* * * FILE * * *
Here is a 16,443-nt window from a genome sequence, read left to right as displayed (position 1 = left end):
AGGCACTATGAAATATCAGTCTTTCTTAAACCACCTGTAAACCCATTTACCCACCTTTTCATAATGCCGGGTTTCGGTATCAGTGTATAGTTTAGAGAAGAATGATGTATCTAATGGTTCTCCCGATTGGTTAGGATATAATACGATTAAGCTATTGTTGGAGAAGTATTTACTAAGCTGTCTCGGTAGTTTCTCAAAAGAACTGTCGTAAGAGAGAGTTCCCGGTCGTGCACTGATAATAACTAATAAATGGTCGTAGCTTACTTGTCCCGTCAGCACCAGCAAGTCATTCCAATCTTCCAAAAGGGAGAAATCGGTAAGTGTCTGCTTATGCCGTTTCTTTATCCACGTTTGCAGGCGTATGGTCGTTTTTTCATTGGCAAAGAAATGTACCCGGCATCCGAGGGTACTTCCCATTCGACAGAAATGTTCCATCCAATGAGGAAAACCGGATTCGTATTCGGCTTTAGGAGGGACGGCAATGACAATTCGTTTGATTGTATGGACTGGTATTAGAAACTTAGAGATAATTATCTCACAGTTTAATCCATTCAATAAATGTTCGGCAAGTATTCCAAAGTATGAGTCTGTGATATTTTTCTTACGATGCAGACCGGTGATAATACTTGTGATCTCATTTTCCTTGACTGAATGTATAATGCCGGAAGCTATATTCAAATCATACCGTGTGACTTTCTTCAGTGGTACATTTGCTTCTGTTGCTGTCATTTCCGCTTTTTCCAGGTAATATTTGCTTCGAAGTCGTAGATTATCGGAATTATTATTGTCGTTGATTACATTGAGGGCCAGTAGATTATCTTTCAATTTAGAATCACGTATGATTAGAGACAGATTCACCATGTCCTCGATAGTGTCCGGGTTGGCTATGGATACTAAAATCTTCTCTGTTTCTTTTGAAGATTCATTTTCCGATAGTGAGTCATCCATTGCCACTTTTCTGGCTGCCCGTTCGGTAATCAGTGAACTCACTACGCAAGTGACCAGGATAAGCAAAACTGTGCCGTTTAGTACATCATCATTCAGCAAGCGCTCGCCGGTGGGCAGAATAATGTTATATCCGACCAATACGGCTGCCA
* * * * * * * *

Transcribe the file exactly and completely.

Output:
Here is a 16,443-nt window from a genome sequence, read left to right as displayed (position 1 = left end):
AGGCACTATGAAATATCAGTCTTTCTTAAACCACCTGTAAACCCATTTACCCACCTTTTCATAATGCCGGGTTTCGGTATCAGTGTATAGTTTAGAGAAGAATGATGTATCTAATGGTTCTCCCGATTGGTTAGGATATAATACGATTAAGCTATTGTTGGAGAAGTATTTACTAAGCTGTCTCGGTAGTTTCTCAAAAGAACTGTCGTAAGAGAGAGTTCCCGGTCGTGCACTGATAATAACTAATAAATGGTCGTAGCTTACTTGTCCCGTCAGCACCAGCAAGTCATTCCAATCTTCCAAAAGGGAGAAATCGGTAAGTGTCTGCTTATGCCGTTTCTTTATCCACGTTTGCAGGCGTATGGTCGTTTTTTCATTGGCAAAGAAATGTACCCGGCATCCGAGGGTACTTCCCATTCGACAGAAATGTTCCATCCAATGAGGAAAACCGGATTCGTATTCGGCTTTAGGAGGGACGGCAATGACAATTCGTTTGATTGTATGGACTGGTATTAGAAACTTAGAGATAATTATCTCACAGTTTAATCCATTCAATAAATGTTCGGCAAGTATTCCAAAGTATGAGTCTGTGATATTTTTCTTACGATGCAGACCGGTGATAATACTTGTGATCTCATTTTCCTTGACTGAATGTATAATGCCGGAAGCTATATTCAAATCATACCGTGTGACTTTCTTCAGTGGTACATTTGCTTCTGTTGCTGTCATTTCCGCTTTTTCCAGGTAATATTTGCTTCGAAGTCGTAGATTATCGGAATTATTATTGTCGTTGATTACATTGAGGGCCAGTAGATTATCTTTCAATTTAGAATCACGTATGATTAGAGACAGATTCACCATGTCCTCGATAGTGTCCGGGTTGGCTATGGATACTAAAATCTTCTCTGTTTCTTTTGAAGATTCATTTTCCGATAGTGAGTCATCCATTGCCACTTTTCTGGCTGCCCGTTCGGTAATCAGTGAACTCACTACGCAAGTGACCAGGATAAGCAAAACTGTGCCGTTTAGTACATCATCATTCAGCAAGCGCTCGCCGGTGGGCAGAATAATGTTATATCCGACCAATACGGCTGCCA